I am struggling with figuring out a good method for handling my work flow using Mercurial. I have read many related questions here on SO and other places but couldn't find a reasonable solution.
Suppose I have two branches:
- the default branch I do normal development in. Deploying releases from and marking them with release tags
- a branch for a specific customer that is maintained separately. It runs on a separate version number, branched from an older version of the application.
These two branches are mostly identical now but there are already some differences. Over time, they will drift apart more.
It means that I have 4 types of source files:
- Type-A: Files that remain identical in both branches (changes, if introduced, should be present in both). These are most of the files.
- Type-B: Files that are only in the default branch and do not need to be merged into the customer branch
- Type-C: Files that are only in the customer branch and do not need to be merged into the default branch
- Type-D: Files that are present in both branches, have shared code but also contain code that should remain separate and specific to each branch
Development done on the default branch and there are regular releases which are mostly incremental. But I also have these two scenarios:
- Some changes done to the default branch, need to also be merged to the customer branch (e.g. a bug or feature that need to be fixed/added to both).
- A "hotfix" done to the customer branch and cannot be immediately merged to the default branch but needs to be merged eventually at some point.
Problem is that I can't figure out a reasonably simple, clean and safe way to support these two scenarios. Mercurial doesn't have the concept of partial merges or ignoring files on merge. It merges changesets but it insists on including the files that were introduced in previous revisions.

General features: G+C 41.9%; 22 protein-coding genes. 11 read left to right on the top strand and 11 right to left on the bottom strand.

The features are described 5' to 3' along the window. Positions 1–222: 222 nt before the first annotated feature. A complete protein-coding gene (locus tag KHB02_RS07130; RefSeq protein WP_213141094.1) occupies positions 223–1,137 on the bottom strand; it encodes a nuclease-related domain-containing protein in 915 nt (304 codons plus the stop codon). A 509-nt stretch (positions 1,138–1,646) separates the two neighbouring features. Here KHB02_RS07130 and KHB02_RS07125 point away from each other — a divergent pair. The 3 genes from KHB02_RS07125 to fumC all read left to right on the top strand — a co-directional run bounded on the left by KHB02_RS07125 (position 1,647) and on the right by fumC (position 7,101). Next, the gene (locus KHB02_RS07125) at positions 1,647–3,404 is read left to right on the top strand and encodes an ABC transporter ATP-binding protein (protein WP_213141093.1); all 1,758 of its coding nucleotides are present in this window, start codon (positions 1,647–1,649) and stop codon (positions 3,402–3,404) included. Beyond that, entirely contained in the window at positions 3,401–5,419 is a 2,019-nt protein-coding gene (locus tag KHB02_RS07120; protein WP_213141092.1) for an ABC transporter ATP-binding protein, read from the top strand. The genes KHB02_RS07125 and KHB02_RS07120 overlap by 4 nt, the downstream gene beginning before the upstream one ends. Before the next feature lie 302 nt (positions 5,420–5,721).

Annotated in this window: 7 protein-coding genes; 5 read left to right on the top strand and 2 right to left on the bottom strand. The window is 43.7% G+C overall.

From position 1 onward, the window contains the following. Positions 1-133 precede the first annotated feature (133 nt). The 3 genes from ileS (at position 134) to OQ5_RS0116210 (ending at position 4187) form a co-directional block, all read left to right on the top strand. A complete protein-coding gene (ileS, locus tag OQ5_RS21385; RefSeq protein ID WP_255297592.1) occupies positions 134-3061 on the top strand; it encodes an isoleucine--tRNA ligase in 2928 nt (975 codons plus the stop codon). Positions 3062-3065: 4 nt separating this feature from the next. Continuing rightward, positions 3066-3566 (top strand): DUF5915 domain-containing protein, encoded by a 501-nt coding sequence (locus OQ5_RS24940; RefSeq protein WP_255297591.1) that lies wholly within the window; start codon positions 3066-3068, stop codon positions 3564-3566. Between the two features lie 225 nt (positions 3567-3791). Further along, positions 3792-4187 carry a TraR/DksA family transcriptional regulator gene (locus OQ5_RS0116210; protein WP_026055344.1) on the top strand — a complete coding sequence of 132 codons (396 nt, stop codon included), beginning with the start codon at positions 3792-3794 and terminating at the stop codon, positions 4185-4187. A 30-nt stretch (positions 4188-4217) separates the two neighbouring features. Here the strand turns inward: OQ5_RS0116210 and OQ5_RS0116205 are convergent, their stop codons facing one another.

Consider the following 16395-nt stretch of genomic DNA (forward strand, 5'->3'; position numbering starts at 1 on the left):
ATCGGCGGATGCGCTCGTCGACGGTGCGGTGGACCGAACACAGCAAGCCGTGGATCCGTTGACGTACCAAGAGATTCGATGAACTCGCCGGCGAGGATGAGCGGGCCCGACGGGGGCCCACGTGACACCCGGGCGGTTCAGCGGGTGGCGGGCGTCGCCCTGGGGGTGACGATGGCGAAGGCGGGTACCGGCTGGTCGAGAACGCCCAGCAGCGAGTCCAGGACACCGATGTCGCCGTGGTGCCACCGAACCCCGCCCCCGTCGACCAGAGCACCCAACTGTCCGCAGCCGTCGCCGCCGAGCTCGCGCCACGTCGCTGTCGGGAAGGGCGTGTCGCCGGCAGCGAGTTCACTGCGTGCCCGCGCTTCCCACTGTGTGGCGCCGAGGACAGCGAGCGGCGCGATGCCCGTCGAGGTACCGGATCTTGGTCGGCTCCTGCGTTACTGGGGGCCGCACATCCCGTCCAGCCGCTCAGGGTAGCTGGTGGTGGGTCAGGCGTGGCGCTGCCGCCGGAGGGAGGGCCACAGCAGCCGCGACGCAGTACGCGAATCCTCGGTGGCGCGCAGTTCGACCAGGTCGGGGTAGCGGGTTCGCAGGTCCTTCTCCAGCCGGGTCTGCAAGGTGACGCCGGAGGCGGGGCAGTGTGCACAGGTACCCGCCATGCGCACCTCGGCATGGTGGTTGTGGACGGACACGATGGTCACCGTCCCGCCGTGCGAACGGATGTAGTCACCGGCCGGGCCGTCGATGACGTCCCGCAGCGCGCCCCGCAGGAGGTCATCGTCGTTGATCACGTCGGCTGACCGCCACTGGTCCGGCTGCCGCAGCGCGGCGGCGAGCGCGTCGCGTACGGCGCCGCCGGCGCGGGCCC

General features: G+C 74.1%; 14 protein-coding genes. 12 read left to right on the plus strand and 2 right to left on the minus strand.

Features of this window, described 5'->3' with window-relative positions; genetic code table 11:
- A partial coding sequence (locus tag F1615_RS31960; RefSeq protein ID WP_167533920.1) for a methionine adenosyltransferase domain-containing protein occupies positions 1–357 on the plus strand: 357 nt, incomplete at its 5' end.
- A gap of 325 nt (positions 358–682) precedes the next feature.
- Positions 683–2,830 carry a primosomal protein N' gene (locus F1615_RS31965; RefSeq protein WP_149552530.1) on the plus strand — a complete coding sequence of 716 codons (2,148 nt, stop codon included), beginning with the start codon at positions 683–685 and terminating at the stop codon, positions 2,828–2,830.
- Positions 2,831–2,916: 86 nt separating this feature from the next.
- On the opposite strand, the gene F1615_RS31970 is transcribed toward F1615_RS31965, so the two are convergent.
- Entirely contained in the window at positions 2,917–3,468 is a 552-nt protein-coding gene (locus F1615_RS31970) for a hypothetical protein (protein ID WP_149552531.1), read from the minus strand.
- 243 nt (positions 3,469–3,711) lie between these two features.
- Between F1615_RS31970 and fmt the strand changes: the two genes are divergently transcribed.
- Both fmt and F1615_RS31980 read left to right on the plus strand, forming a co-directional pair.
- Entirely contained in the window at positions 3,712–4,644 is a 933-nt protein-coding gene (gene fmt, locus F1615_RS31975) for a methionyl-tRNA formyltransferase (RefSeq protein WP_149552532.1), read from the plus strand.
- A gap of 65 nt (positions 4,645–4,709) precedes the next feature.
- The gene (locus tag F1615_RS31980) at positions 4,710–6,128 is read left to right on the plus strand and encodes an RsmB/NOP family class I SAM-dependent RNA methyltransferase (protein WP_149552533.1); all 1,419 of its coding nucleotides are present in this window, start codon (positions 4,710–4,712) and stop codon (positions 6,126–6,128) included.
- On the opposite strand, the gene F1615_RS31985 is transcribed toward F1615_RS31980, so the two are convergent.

Merging default into customer branch or customer into default in these scenarios forces me to add files of Type-B and Type-C. Making a change to file of Type-A that doesn't need be added to the other branch (making it Type-D) introduces a challenge.
Now obviously I can work around some of these problems by using compiler defines (thus keeping source files the same in both branches), editing code manually and manually removing files after merges but this doesn't feel like the most efficient and clean way to handle this.
Surely this is a common enough work flow that wiser people than me already figured out. Can anyone suggest any method or best practices that can streamline the work in these scenarios? Or is there something fundamentally flawed with my setup?
Also, does Git handles these flows more gracefully?